On finding the sequel to Bones of Faerie: “A little blood seemed a small price to pay, for magic”

Faerie Winter comes out in paperback April 10! In the couple weeks leading up to its release, I thought I’d talk a little about some of my earlier conceptions of this sequel to Bones of Faerie. You can also win a copy of the Faerie Winter paperback–and of all the rest of my novels–here.


When I finished writing Bones of Faerie, I knew it was too soon to start working too hard on a sequel (first because I didn’t know if Bones of Faerie would sell, then because I didn’t know whether any future books in that world would sell), but I knew that I wanted to write one. Liza’s world haunted me, as surely as the opening scene that had led me to discover it once had.

It took me a long time to work out whose story that sequel would be, though.

Okay, it seems obvious to me now: all three books of the Bones of Faerie trilogy need to be telling Liza’s story. How could they not? But after finishing Bones of Faerie, I was very sure, for a while, that Liza’s story was done. Oh, sure, there was room for things to still happen in her life, but I felt like her arc had landed just where it needed to and that anything else was beyond the scope of the story–and also like by the end of the book Liza had become too powerful for a sequel. How could anything pose any real threat to her, as she stood at the end of the first book?

Those of you who have read Faerie Winter can take a moment to laugh now. 🙂

But back in the days after finishing Bones of Faerie, right before and after it sold as a standalone book, it was obvious to me I needed a new protagonist, and I decided on … Kimi.

You remember Kimi, right? Well, okay, maybe not. 🙂 Kimi is the girl in Bones of Faerie who complained about not having magic while her brother and best friend (that would be the healer Allie) both did, and who foolishly plunged through the plant Wall protecting her town in a fit of frustration and rebellion. When I wrote that scene–Kimi’s only scene–I wondered at first how Kimi could get through the Wall, which is carefully controlled by plant-speaker Karin. Liza wonders this, too, and comes up with her own explanations, which, as it turns out were wrong. Meanwhile I worked out the truth: Kimi was a new plant speaker, though she did not know it yet. And the next book would be her book.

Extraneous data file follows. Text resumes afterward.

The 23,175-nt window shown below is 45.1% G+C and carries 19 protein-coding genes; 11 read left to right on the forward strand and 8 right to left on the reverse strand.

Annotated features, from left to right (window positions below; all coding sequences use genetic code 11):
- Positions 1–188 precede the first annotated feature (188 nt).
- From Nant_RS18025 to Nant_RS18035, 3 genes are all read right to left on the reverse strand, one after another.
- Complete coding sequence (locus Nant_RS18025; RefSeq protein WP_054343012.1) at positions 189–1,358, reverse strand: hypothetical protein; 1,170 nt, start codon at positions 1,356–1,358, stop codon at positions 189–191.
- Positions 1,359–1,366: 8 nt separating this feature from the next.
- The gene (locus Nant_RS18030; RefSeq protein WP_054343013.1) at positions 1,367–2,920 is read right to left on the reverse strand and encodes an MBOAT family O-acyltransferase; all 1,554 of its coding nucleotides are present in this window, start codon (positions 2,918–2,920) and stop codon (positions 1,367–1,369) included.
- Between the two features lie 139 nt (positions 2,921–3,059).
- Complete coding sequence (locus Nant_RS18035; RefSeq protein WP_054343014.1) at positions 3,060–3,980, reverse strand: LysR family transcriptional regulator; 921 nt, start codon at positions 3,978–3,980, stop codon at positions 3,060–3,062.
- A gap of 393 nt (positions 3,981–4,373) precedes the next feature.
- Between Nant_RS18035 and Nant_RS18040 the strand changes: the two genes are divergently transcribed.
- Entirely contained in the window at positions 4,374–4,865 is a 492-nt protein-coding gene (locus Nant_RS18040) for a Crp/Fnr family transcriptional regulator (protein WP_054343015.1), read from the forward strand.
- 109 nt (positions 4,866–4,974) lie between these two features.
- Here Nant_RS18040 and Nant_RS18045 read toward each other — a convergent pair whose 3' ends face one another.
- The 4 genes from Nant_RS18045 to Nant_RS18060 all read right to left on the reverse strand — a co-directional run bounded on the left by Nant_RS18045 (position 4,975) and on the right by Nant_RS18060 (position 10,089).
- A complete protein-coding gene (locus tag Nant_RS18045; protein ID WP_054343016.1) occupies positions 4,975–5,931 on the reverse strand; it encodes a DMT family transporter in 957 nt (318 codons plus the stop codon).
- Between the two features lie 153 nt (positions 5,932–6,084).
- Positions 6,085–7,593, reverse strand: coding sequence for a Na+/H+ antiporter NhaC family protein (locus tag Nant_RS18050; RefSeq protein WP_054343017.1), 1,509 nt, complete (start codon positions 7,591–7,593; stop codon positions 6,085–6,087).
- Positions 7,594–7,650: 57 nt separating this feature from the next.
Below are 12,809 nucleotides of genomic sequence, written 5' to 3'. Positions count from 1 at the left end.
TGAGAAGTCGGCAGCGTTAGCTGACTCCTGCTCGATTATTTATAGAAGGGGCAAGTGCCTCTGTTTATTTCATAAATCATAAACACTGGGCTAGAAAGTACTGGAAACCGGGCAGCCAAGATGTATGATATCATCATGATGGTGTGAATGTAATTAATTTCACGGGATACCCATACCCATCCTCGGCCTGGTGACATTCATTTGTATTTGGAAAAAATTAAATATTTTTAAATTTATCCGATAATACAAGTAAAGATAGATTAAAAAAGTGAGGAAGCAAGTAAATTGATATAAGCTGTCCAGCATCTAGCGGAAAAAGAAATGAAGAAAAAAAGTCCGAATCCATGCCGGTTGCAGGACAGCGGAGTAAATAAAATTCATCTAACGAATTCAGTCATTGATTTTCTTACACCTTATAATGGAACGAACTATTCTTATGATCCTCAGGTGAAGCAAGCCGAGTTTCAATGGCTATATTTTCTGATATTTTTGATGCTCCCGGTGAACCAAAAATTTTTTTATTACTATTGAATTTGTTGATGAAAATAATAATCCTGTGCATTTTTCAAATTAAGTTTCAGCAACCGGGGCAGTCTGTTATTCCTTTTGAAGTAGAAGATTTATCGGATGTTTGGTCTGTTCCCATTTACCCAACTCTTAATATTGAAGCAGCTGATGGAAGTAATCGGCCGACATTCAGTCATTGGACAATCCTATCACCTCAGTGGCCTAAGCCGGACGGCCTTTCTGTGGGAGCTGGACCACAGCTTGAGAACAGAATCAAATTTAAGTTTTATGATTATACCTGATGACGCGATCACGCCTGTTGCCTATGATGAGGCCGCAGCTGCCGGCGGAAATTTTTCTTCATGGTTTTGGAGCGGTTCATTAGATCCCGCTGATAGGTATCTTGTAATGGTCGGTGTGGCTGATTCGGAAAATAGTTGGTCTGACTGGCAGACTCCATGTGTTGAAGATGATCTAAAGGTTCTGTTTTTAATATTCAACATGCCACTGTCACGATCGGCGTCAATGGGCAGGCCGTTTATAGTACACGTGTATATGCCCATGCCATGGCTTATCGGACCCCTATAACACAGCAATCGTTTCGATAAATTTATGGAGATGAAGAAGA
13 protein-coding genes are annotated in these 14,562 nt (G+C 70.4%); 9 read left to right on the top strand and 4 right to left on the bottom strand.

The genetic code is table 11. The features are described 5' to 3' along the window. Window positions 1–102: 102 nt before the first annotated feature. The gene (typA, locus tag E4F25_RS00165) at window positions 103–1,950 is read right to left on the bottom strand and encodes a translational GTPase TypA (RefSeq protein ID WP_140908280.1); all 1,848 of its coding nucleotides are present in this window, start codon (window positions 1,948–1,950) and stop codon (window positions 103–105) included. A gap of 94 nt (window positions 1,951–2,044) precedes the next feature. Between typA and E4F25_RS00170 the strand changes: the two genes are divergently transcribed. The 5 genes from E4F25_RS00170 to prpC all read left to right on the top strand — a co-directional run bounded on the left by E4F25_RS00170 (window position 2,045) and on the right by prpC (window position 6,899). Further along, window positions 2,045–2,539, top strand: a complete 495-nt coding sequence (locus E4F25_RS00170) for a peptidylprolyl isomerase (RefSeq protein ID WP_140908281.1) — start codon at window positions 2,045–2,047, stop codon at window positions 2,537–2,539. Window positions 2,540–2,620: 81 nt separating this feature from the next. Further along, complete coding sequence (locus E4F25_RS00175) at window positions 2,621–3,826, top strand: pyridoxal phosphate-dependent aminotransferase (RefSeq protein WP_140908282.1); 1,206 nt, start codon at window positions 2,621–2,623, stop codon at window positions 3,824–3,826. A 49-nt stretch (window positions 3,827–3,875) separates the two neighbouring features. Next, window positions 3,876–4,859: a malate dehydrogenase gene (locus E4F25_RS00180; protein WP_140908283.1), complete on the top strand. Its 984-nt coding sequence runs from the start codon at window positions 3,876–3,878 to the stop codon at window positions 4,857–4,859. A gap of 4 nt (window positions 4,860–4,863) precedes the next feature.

Unlike Liza, Kimi had grown up in a town that embraced magic, and so she would be everything Liza wasn’t: fearless, in love with magic, filled with attitude, wearing thorns in her hair and probably dressing in black as well, and hating Liza, who readers would see only as a secondary character, because Kimi saw Liza as having taken Allie away from her. It all made sense to me.

Here’s an excerpt from the opening to what I imagined to be Kimi’s story, which for a while I actually was calling Thorns in Her Hair.


The green briar crept up my hand, cool green tendrils caressing my fingers, cool green vine spiraling up my arm. Thorns brushed my skin, too gently–just too gently–to draw blood. More tendrils burrowed through my sleeve, knitting their green threads into the coarse brown wool ones. Leaves tickled the back of my neck; the vine wrapped round and round, a living, breathing necklace.